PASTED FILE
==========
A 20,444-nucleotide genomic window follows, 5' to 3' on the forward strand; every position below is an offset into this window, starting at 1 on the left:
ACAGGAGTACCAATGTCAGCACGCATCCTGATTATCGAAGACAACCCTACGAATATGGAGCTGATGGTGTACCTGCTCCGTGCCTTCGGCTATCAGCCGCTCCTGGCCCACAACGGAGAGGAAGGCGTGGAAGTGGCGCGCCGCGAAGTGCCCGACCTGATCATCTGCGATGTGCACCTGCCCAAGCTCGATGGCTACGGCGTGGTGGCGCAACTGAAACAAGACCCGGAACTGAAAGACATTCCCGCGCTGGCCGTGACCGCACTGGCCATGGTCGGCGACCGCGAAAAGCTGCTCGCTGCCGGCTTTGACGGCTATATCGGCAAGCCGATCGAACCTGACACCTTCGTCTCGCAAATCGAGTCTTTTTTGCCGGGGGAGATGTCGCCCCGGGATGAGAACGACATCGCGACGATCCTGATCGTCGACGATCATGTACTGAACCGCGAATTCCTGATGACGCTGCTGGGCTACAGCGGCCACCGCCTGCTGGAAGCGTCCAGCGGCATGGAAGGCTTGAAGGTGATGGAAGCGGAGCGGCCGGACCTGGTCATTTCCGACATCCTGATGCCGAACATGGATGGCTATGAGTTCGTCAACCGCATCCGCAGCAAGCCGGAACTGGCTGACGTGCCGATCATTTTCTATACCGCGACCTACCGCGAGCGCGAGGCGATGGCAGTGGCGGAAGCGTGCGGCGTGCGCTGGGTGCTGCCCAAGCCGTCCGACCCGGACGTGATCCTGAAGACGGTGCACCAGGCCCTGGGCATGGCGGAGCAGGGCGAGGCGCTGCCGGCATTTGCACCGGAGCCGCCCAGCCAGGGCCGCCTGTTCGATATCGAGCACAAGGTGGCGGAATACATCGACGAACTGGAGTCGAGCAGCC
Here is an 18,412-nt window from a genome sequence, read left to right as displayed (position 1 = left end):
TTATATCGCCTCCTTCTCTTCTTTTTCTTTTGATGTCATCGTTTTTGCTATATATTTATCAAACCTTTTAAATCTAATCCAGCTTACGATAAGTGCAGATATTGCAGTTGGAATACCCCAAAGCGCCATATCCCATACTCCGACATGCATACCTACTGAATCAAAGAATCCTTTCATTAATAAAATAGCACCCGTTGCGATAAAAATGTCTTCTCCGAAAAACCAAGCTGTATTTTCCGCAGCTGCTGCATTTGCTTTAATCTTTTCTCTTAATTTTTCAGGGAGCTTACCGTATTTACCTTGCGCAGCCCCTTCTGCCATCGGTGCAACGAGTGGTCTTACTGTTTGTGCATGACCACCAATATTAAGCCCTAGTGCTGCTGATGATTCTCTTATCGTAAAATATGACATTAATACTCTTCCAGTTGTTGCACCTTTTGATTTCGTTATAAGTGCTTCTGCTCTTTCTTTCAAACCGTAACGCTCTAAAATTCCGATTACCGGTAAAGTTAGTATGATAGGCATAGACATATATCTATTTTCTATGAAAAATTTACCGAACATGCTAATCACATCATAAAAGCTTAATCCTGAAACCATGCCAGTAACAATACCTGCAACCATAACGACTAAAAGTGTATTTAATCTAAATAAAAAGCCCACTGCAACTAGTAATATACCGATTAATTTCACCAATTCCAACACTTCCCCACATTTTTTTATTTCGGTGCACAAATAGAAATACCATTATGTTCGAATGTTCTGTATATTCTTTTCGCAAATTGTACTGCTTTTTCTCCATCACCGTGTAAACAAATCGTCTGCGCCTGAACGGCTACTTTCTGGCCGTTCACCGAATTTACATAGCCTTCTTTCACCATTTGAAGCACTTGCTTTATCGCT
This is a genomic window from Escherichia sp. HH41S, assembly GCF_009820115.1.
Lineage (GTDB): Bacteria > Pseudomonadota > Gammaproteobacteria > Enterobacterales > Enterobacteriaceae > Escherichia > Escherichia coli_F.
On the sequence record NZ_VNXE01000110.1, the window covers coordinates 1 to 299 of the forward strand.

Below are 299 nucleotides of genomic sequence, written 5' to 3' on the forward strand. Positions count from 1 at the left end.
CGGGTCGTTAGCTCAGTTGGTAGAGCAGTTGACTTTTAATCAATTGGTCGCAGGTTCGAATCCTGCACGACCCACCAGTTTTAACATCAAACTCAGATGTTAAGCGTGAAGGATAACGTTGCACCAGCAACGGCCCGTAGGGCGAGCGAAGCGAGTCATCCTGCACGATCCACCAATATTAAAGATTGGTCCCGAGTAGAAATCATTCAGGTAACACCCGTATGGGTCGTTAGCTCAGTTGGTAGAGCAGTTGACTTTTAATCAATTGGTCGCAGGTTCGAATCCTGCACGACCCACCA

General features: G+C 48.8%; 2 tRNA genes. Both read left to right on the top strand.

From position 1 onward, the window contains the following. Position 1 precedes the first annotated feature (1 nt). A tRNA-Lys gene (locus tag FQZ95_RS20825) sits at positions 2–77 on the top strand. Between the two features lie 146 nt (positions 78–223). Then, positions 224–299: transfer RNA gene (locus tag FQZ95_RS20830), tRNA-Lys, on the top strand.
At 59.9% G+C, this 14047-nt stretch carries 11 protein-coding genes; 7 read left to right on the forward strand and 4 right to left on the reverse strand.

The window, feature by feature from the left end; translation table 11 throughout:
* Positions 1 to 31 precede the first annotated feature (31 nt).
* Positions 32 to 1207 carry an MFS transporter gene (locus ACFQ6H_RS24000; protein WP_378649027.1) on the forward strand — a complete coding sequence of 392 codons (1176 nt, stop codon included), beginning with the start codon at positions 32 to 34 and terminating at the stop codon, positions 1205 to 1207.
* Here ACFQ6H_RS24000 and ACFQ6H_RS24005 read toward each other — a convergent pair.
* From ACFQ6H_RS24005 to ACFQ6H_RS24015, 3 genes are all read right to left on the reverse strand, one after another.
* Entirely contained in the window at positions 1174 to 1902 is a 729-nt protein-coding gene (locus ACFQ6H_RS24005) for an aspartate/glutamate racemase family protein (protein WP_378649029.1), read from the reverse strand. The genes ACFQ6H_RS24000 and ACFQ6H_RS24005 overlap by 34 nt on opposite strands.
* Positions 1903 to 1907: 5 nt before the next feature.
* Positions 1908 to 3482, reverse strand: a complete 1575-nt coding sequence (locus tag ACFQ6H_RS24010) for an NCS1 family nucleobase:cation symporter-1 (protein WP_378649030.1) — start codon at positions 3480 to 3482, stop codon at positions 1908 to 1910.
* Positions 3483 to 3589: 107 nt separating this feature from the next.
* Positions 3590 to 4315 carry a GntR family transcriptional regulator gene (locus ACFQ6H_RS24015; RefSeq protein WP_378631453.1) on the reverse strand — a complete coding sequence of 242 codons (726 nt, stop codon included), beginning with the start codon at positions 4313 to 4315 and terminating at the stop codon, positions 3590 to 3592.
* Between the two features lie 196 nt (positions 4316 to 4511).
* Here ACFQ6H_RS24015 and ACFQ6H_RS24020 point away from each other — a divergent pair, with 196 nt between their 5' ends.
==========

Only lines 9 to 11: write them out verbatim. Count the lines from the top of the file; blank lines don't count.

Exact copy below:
CGGGTCGTTAGCTCAGTTGGTAGAGCAGTTGACTTTTAATCAATTGGTCGCAGGTTCGAATCCTGCACGACCCACCAGTTTTAACATCAAACTCAGATGTTAAGCGTGAAGGATAACGTTGCACCAGCAACGGCCCGTAGGGCGAGCGAAGCGAGTCATCCTGCACGATCCACCAATATTAAAGATTGGTCCCGAGTAGAAATCATTCAGGTAACACCCGTATGGGTCGTTAGCTCAGTTGGTAGAGCAGTTGACTTTTAATCAATTGGTCGCAGGTTCGAATCCTGCACGACCCACCA

General features: G+C 48.8%; 2 tRNA genes. Both read left to right on the top strand.

From position 1 onward, the window contains the following. Position 1 precedes the first annotated feature (1 nt). A tRNA-Lys gene (locus tag FQZ95_RS20825) sits at positions 2–77 on the top strand. Between the two features lie 146 nt (positions 78–223). Then, positions 224–299: transfer RNA gene (locus tag FQZ95_RS20830), tRNA-Lys, on the top strand.